Invasive Species Compendium

Detailed coverage of invasive species threatening livelihoods and the environment worldwide

Abstract

Biology, damage and parasitoids of the Eucalyptus gall wasp, Leptocybe invasa (Hymenoptera: Eulophidae), infesting Eucalyptus camaldulensis (Myrtaceae) in Maragamuwa plantation, Sri Lanka.

Abstract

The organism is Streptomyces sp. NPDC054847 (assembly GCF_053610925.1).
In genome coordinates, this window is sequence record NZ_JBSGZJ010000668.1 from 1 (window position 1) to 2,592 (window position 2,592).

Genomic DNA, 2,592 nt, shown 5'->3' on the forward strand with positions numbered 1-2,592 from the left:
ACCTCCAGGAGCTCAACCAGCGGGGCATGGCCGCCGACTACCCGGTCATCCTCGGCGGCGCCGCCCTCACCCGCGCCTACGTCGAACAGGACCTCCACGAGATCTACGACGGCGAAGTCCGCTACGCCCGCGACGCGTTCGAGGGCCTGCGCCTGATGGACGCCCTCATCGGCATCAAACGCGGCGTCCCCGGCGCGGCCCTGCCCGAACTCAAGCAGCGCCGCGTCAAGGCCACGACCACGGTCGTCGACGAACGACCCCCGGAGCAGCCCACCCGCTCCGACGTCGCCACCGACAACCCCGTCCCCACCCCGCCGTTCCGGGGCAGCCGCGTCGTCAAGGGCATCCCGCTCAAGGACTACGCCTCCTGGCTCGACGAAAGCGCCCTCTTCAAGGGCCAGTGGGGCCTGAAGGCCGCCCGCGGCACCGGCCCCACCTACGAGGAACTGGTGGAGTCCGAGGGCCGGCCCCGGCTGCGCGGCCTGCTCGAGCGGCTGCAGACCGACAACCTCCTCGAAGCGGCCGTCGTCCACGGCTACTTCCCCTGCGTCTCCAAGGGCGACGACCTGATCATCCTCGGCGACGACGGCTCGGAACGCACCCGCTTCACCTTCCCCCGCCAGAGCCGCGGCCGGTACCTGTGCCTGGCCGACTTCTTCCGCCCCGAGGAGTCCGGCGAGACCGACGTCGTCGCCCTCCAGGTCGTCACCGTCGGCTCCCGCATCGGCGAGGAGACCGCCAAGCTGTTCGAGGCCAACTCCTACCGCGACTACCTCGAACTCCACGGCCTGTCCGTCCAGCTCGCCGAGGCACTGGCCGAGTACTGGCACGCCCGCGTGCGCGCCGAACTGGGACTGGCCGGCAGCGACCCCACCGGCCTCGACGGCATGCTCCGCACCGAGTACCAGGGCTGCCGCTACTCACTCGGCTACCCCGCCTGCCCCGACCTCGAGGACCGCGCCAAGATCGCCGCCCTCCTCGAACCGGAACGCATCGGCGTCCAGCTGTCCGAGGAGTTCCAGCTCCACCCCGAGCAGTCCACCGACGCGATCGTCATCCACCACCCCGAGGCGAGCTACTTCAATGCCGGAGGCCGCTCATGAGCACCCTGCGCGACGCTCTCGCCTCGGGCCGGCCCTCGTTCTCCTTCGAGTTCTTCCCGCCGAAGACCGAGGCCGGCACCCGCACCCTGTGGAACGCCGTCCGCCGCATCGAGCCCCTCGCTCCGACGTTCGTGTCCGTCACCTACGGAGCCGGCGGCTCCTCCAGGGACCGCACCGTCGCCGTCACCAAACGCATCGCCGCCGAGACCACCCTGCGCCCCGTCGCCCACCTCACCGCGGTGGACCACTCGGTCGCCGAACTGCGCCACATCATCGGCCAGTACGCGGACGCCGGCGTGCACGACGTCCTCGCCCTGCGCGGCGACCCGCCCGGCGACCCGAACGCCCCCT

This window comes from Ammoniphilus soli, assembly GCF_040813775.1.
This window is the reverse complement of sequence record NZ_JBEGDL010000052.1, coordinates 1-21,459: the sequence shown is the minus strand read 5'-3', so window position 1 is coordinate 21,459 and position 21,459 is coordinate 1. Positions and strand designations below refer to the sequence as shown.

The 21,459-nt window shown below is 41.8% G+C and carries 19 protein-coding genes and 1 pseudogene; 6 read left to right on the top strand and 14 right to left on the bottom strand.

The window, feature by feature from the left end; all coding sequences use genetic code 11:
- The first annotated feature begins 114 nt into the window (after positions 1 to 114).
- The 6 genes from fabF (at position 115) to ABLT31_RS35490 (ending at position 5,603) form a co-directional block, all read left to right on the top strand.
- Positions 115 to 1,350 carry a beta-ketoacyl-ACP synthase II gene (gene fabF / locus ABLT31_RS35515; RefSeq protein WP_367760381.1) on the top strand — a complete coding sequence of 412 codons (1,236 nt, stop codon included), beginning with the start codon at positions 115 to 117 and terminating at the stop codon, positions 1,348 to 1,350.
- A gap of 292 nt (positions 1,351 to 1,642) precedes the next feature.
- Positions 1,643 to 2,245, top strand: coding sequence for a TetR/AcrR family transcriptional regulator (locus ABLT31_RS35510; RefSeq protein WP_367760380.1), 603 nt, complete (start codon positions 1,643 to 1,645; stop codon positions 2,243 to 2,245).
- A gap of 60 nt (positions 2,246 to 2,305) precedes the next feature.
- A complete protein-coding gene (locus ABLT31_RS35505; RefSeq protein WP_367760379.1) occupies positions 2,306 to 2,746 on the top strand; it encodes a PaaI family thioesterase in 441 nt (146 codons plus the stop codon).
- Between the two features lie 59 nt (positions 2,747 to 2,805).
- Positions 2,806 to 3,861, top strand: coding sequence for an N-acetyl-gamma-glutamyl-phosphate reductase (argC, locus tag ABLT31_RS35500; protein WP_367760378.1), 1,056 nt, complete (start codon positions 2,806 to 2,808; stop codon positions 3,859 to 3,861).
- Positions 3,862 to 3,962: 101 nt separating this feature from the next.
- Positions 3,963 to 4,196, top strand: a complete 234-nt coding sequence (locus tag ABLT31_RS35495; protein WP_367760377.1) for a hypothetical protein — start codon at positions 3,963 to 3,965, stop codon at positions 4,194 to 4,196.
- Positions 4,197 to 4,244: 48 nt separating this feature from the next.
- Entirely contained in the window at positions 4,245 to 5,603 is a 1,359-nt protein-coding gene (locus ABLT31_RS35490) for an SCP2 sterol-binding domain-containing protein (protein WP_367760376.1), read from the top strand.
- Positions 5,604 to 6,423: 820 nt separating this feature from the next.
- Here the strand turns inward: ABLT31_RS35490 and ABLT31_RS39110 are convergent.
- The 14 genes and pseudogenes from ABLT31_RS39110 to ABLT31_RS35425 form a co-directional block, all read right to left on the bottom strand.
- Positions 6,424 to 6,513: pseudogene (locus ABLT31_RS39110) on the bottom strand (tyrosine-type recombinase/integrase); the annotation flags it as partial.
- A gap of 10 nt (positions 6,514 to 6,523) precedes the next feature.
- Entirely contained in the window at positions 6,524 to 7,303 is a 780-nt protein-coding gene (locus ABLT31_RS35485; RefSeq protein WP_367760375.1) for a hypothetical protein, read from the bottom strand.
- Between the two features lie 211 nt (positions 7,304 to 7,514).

Leptocybe invasa Fisher & La Salle was first recorded several years ago in Sri Lanka in the Eucalyptus camaldulensis Dehnh. plantation in Maragamuwa. Recent observations have revealed a decrease in gall infestation, and the present study was conducted to investigate the biology of L. invasa, its damage to E. camaldulensis and the presence of any natural enemies. Life-cycle duration, developmental stages and activity patterns were investigated. The abundance of gall wasps was monitored using sticky traps. Damage caused to different stages of coppices was also assessed. The damage index was calculated from the percentage of leaves affected in each coppice. Insects were reared from the galled coppices, brought to the laboratory, identified and counted. The life-cycle duration of L. invasa was 132 days on average. The damage index was low throughout the study period. Leptocybe invasa attacked the coppices of E. camaldulensis when they turned green in colour; damage increased as the coppices developed until maturity. Four species of parasitoid wasps were reared from the leaf and shoot galls. Megastigmus sp. was the most abundant parasitoid; the mean percentage of parasitization was 67.00±8.00. Natural enemies of L. invasa might have contributed to the decrease in gall infestation observed recently in the coppices of E. camaldulensis in the study site.